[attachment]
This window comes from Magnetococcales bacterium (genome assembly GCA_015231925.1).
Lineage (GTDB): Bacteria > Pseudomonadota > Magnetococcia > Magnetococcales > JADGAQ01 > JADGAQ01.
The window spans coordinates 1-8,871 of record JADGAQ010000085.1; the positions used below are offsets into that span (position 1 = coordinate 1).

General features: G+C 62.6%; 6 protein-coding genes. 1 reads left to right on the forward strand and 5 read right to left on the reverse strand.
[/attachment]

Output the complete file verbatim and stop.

This window comes from Magnetococcales bacterium (genome assembly GCA_015231925.1).
Lineage (GTDB): Bacteria > Pseudomonadota > Magnetococcia > Magnetococcales > JADGAQ01 > JADGAQ01.
The window spans coordinates 1-8,871 of record JADGAQ010000085.1; the positions used below are offsets into that span (position 1 = coordinate 1).

General features: G+C 62.6%; 6 protein-coding genes. 1 reads left to right on the forward strand and 5 read right to left on the reverse strand.